Last edited: 22 April 2020
|The Japan Solar Cooker Preliminary Convention was held 22-23 November 2016 at the Ashikaga University. The gathering was led by Professor Yuichi Nakajo, with the goal of creating a network for collaboration among manufacturers, distributors, traders, researchers, and others with a strong interest in solar cooking. Approximately 100 invited participants were in attendance. Professor Nakajo is planning to hold a larger convention next year, which will be open to anyone interested in solar cooking.|
- NEW: 15-17 September 2021: Climate Chance Summit Africa 2021 - Registration is open to attend the virtual 3rd edition of the Climate Chance Africa Summit. Three days of sessions on key themes and sectors of climate action hosted by non-state actors engaged in climate change in Africa. There is no charge for attendance, but registration is required
- NEW: Friday, 17 September 2021 (10:30am CDT, 15:30 GMT): Homeschool program on solar cooking - The Syracuse-Turkey Creek Township Public Library, in Syracuse, Indiana, USA, offers online programs for homeschool students on Fridays at 10:30am. This program is described as learning to build and use a solar cooker. Read more...
- NEW: 5 October 2021: American made solar competition - The U.S. Dept. of Energy is sponsoring a a multi-part competition to spur solar manufacturing, develop innovative solar solutions and products, and create domestic jobs and opportunities through public-private partnerships. The contest is open to U.S. residents, and the final phase is still open for submittals until 5 October 2021. Much of the attention has been with photovoltaic solutions, and this last phase is structured with two tracks that focus separately on hardware and software components. Solar cooking equipment should qualify as hardware solutions. Read more about the competition...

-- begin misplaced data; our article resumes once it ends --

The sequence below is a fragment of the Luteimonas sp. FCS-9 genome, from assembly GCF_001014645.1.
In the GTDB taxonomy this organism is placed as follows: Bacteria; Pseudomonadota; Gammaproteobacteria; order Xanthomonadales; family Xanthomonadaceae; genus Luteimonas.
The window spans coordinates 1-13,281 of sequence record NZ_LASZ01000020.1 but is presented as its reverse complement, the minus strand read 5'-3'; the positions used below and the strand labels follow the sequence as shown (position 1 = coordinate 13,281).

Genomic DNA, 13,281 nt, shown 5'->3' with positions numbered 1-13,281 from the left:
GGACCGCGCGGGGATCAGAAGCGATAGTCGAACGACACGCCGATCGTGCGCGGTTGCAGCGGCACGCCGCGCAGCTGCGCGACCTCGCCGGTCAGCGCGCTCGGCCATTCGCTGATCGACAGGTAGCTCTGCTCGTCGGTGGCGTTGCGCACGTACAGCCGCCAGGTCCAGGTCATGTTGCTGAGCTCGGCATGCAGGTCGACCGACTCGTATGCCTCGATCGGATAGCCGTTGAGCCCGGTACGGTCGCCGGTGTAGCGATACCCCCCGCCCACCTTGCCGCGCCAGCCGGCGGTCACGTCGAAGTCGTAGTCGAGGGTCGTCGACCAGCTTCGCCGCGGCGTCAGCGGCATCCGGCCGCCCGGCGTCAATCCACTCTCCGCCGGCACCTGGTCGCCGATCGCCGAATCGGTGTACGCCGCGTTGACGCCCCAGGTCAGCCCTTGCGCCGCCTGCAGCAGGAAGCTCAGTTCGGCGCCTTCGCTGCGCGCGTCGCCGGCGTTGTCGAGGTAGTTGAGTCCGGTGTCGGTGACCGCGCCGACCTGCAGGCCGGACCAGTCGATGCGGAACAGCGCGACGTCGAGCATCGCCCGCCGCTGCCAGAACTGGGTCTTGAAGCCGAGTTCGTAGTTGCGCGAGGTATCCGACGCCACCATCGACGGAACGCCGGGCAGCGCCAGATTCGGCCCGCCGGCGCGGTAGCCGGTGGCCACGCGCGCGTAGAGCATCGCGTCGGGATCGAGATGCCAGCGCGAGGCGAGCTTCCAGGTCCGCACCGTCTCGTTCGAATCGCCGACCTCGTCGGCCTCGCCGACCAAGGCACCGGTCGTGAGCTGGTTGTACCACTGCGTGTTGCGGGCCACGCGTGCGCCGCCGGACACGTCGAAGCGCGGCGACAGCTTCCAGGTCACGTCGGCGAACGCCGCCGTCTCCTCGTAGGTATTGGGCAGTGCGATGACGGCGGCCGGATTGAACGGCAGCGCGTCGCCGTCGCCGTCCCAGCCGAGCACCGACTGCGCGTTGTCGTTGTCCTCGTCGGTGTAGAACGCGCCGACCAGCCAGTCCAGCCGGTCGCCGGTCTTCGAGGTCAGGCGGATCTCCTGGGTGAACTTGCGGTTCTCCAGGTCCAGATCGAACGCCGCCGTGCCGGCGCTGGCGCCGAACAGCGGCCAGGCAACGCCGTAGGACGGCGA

- NEW: 22-26 November 2021: 2nd National Congress for Solar Drying and Cooking Food - An affiliated group of universities in Mexico will host an online conference relating to solar food drying and cooking, as well as, food safety and energy savings realized with minimal environmental impact. Participants can register to view the presentations, or apply for presentation consideration. The conference will be in Spanish. Registration information... - (English version)
- 17-23 December 2021: Solar Cooking Awareness Week (Southern Hemisphere) - A loosely organized bid to acknowledge the fun and benefits of solar cooking. Show someone how to solar cook and share a meal.
- 24-26 January 2022: Fourth International Conference: Advances in Solar Thermal Food Processing - CONSOLFOOD Chairman, Celestino Ruivo, has announced an extended call for abstracts for the upcoming conference in January 2022, which is now planned to be an online event. Advances in solar cooking as well as solar food processing will be considered for inclusion. The event schedule and submission requirements are in CONSOLFOOD 2022 conference information.